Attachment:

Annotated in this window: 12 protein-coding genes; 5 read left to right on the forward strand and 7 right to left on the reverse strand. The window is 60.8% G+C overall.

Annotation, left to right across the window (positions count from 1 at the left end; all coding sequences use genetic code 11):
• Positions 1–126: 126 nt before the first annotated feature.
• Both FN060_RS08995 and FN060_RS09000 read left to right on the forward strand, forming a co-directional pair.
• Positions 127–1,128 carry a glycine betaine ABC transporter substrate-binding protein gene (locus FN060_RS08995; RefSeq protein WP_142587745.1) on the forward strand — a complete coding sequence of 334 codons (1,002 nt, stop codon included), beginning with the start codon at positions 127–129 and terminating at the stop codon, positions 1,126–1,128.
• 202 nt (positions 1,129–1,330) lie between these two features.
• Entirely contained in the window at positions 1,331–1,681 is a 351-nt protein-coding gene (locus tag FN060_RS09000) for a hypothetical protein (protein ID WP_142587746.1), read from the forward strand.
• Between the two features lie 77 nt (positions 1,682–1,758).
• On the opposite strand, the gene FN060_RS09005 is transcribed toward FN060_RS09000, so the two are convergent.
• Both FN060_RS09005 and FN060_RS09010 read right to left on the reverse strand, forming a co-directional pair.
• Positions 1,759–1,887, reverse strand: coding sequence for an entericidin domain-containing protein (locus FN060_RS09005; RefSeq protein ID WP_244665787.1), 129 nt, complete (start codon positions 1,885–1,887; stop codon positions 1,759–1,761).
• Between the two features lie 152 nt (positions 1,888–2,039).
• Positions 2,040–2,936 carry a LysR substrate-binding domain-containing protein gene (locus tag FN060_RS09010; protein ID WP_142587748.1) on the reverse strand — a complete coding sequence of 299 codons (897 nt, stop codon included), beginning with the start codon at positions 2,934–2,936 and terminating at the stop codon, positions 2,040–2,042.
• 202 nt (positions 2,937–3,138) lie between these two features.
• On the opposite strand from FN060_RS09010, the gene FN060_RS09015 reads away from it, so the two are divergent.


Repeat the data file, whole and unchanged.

Annotated in this window: 12 protein-coding genes; 5 read left to right on the forward strand and 7 right to left on the reverse strand. The window is 60.8% G+C overall.

Annotation, left to right across the window (positions count from 1 at the left end; all coding sequences use genetic code 11):
• Positions 1–126: 126 nt before the first annotated feature.
• Both FN060_RS08995 and FN060_RS09000 read left to right on the forward strand, forming a co-directional pair.
• Positions 127–1,128 carry a glycine betaine ABC transporter substrate-binding protein gene (locus FN060_RS08995; RefSeq protein WP_142587745.1) on the forward strand — a complete coding sequence of 334 codons (1,002 nt, stop codon included), beginning with the start codon at positions 127–129 and terminating at the stop codon, positions 1,126–1,128.
• 202 nt (positions 1,129–1,330) lie between these two features.
• Entirely contained in the window at positions 1,331–1,681 is a 351-nt protein-coding gene (locus tag FN060_RS09000) for a hypothetical protein (protein ID WP_142587746.1), read from the forward strand.
• Between the two features lie 77 nt (positions 1,682–1,758).
• On the opposite strand, the gene FN060_RS09005 is transcribed toward FN060_RS09000, so the two are convergent.
• Both FN060_RS09005 and FN060_RS09010 read right to left on the reverse strand, forming a co-directional pair.
• Positions 1,759–1,887, reverse strand: coding sequence for an entericidin domain-containing protein (locus FN060_RS09005; RefSeq protein ID WP_244665787.1), 129 nt, complete (start codon positions 1,885–1,887; stop codon positions 1,759–1,761).
• Between the two features lie 152 nt (positions 1,888–2,039).
• Positions 2,040–2,936 carry a LysR substrate-binding domain-containing protein gene (locus tag FN060_RS09010; protein ID WP_142587748.1) on the reverse strand — a complete coding sequence of 299 codons (897 nt, stop codon included), beginning with the start codon at positions 2,934–2,936 and terminating at the stop codon, positions 2,040–2,042.
• 202 nt (positions 2,937–3,138) lie between these two features.
• On the opposite strand from FN060_RS09010, the gene FN060_RS09015 reads away from it, so the two are divergent.